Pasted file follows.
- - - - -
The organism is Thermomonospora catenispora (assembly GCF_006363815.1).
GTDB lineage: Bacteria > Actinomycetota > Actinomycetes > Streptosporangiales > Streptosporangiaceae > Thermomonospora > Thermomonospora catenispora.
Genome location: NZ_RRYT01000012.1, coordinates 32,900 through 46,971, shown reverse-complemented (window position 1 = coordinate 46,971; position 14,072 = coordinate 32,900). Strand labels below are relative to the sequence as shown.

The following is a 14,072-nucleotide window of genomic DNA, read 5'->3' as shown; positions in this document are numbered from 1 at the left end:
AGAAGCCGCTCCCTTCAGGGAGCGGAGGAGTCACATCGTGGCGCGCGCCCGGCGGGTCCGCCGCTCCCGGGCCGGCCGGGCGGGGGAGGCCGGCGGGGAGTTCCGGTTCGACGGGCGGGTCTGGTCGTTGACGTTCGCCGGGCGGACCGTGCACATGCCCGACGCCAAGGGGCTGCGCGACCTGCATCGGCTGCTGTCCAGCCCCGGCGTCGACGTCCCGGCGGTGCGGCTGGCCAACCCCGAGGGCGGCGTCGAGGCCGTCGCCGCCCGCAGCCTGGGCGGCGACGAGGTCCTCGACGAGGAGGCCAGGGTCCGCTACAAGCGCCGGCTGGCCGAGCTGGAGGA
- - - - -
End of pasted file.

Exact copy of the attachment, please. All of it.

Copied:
The organism is Thermomonospora catenispora (assembly GCF_006363815.1).
GTDB lineage: Bacteria > Actinomycetota > Actinomycetes > Streptosporangiales > Streptosporangiaceae > Thermomonospora > Thermomonospora catenispora.
Genome location: NZ_RRYT01000012.1, coordinates 32,900 through 46,971, shown reverse-complemented (window position 1 = coordinate 46,971; position 14,072 = coordinate 32,900). Strand labels below are relative to the sequence as shown.

The following is a 14,072-nucleotide window of genomic DNA, read 5'->3' as shown; positions in this document are numbered from 1 at the left end:
AGAAGCCGCTCCCTTCAGGGAGCGGAGGAGTCACATCGTGGCGCGCGCCCGGCGGGTCCGCCGCTCCCGGGCCGGCCGGGCGGGGGAGGCCGGCGGGGAGTTCCGGTTCGACGGGCGGGTCTGGTCGTTGACGTTCGCCGGGCGGACCGTGCACATGCCCGACGCCAAGGGGCTGCGCGACCTGCATCGGCTGCTGTCCAGCCCCGGCGTCGACGTCCCGGCGGTGCGGCTGGCCAACCCCGAGGGCGGCGTCGAGGCCGTCGCCGCCCGCAGCCTGGGCGGCGACGAGGTCCTCGACGAGGAGGCCAGGGTCCGCTACAAGCGCCGGCTGGCCGAGCTGGAGGA